You're not a moron by any means. You think deeply about these things, and you are right about a lot. We disagree on a few points, but I have great respect for your thoughtful approach.

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    3. LOL. Egnor deserves acolytes like the torch. Highly intolerant and ill-informed. You reap what you sow.

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    4. Your North Korea-Oklahoma analogy is imprecise. This is the more accurate analogy: imagine that a terrorist organization in the US was carrying out killings in North Korea, and it was protected, nurtured, and even funded by the American government or by wealthy Americans who had the implicit consent of the government.

      After NK unsuccessfully protested, they would be perfectly entitled to kill the terrorists on American territory who attacked their country. It would not be an act of war; our support and harbor of the terrorists would be the act of war. NK would merely be legitimately defending itself.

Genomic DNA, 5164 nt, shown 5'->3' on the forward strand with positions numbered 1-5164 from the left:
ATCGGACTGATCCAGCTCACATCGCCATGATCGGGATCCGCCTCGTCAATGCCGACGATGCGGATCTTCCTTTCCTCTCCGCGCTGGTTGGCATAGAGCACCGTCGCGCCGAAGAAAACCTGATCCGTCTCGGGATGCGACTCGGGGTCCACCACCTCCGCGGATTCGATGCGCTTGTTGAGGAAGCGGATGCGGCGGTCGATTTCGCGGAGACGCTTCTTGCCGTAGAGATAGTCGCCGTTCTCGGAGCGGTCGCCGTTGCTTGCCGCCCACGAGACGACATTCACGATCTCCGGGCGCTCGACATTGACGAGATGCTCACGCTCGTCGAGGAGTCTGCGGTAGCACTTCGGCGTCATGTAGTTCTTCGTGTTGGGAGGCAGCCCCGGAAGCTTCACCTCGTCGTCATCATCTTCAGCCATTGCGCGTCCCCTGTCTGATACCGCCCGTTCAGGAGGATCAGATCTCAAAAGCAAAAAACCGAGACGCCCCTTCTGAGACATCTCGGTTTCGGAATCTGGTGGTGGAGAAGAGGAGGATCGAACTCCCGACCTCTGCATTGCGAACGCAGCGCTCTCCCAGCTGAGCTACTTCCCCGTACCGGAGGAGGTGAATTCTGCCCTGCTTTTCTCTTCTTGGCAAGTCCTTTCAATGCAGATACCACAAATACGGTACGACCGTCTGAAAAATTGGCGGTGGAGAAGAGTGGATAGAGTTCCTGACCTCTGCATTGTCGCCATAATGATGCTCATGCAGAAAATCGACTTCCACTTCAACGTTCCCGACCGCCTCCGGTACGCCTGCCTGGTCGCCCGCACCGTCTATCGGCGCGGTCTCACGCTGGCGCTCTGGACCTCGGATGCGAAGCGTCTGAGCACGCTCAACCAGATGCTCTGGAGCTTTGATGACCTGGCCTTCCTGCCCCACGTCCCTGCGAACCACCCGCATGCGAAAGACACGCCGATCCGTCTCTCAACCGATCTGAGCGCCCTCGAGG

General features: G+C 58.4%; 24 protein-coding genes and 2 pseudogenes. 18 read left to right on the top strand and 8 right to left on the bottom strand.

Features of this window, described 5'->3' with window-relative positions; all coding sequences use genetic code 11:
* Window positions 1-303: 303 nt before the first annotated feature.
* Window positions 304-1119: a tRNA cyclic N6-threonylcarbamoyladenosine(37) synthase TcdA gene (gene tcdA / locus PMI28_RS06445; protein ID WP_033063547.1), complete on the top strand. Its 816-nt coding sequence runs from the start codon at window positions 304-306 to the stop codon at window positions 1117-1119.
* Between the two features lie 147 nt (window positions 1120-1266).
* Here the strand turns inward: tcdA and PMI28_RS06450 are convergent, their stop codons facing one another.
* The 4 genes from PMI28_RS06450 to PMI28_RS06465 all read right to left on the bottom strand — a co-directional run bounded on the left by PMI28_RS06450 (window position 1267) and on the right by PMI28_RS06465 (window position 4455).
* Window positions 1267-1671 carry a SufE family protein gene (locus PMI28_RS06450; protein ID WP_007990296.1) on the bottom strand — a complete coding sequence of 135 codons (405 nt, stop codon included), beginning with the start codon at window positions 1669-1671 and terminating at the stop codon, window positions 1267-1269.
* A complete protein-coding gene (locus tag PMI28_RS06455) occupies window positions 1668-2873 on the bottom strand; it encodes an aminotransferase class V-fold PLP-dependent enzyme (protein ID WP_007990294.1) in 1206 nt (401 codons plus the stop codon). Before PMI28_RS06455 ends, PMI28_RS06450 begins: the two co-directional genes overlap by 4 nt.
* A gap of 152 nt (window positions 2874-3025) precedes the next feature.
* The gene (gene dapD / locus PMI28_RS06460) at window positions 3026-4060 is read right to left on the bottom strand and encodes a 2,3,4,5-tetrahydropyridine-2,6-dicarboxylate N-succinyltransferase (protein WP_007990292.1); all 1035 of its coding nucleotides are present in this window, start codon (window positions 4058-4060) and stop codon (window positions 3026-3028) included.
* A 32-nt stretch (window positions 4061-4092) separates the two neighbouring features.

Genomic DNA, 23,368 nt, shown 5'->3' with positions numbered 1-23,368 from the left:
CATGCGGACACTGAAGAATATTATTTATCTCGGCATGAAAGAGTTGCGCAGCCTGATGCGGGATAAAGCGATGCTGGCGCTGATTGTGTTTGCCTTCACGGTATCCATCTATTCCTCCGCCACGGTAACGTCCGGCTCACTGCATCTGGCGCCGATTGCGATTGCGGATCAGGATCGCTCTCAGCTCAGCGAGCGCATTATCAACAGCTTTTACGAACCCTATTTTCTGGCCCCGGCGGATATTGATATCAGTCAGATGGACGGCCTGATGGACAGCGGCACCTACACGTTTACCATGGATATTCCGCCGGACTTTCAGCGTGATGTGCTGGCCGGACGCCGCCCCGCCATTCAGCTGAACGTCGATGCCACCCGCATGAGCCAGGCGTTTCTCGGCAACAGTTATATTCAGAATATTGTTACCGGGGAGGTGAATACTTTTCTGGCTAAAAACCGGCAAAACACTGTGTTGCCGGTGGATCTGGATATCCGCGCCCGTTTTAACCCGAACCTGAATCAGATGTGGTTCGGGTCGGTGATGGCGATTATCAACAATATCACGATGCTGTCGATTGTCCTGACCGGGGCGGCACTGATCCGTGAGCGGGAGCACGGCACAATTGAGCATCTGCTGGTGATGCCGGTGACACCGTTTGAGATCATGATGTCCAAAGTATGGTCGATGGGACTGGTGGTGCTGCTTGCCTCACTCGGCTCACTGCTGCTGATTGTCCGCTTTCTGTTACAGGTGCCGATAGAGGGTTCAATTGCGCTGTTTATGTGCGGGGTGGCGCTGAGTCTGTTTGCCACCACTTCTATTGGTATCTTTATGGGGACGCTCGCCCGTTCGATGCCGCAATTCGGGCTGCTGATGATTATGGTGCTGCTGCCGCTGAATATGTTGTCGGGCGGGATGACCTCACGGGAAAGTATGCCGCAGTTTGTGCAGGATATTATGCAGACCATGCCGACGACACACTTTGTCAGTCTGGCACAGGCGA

You're telling me we've been legitimately defending ourselves against acts of war by Pakistan and Yemen? In that case, we should have a Congressional review, and a declaration of war against those nations before we commit acts of war within their borders. A "declaration of war" against al Qaeda should not be a blanket authorization to kill people wherever we decide the al Qaeda operatives are hiding. You can see the absurdity of this by imagining what kind of hell would break loose if we were to launch a drone strike on a wedding in China or the UK.

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  3. Romney foreign policy advisors: John Bolton, Paula Dobriansky, Eliot Cohen, Eliot Cohen, Robert Joseph, Dan Senor, Eric Edelman...
    Notice a pattern?